As political landscapes across the globe continue to shift, the United States government is prioritizing domestic issues and has threatened to decrease international aid. The resulting budget uncertainty from the world’s largest bilateral donor for global health has led to concern over long-term funding. While some country governments, like Norway, are stepping in, aid recipients will likely need to look inward to reassess their own healthcare expenditure and set up new mechanisms to finance services.

  1. Uncertainty over the adoption of new global health financing mechanisms.

“Innovative financing for health will not proceed as fast as some would like” – Global NGO executive


 “Digital and financial innovations will overcome barriers” – Corporate philanthropy executive

While there have been several notable examples of new financing mechanisms for health, for example the Utkrisht impact bond focused on improving the quality of care among private maternity care providers in India, its use to finance health programs significantly lags behind that of access to finance, energy and environment and agriculture.

Using innovative finance models can change the entire health ecosystem so that it works more effectively by investing in prevention, incentivizing collaboration, building a culture of monitoring and evaluation to drive performance management and focusing on the achievement of outcomes. However, whether 2018 will be the year for innovative financing to establish itself as a meaningful funding stream for complex, global health interventions across a variety of geographies and therapeutic areas remains to be seen.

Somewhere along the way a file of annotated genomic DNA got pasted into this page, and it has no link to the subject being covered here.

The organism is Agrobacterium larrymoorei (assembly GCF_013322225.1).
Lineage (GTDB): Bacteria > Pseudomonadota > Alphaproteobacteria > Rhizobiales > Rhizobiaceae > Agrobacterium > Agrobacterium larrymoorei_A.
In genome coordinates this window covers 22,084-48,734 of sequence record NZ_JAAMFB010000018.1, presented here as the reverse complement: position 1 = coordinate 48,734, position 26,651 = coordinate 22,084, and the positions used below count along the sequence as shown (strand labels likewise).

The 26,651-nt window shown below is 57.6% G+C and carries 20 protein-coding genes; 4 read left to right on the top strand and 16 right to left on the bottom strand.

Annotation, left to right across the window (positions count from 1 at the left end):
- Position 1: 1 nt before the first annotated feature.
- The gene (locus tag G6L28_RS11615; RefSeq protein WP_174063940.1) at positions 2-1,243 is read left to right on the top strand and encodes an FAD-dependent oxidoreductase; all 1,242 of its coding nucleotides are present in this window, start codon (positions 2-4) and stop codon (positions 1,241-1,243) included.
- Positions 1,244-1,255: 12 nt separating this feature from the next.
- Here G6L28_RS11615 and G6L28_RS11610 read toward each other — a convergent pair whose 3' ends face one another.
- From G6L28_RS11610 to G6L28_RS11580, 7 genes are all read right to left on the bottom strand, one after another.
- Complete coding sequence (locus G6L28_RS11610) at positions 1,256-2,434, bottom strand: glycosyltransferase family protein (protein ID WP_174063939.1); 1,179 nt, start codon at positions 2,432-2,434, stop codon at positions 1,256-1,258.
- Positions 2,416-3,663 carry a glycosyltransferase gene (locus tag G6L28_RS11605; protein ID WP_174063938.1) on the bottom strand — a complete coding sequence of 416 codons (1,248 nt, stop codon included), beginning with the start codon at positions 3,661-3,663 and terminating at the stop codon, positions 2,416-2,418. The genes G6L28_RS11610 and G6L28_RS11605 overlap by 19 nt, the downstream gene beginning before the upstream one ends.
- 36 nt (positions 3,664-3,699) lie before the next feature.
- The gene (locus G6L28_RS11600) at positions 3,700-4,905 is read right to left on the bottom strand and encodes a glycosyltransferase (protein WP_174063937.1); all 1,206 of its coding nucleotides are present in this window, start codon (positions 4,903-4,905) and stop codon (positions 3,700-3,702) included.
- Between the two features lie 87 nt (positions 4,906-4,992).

If you are new to the space, a few helpful resources:

• This report recently issued by USAID’s Center for Accelerating Innovation and Impact, which provides an overview of the shifting global health finance landscape

A primer on impact bonds from Brookings

A 2017 Lancet article on innovative financing instruments

A primer on blended finance (which includes innovative finance) from the OECD and the World Economic Forum


We want to know what you think! What threats to global health do you believe will interfere with global health priorities? What challenges will delay meeting current commitments? Please drop us a line at info@rabinmartin.com.

Click here for part 2 in our series, exploring new opportunities for collaboration, breakthrough innovations and emerging voices that we predict will shape the global health agenda in 2018.


[1] GBD 2015 Risk Factors Collaborators. Global, regional, and national comparative risk assessment of 79 behavioural, environmental and occupational, and metabolic risks or clusters of risks, 1990–2015: a systematic analysis for the Global Burden of Disease Study 2015. Lancet, 2016; 388(10053):1659-1724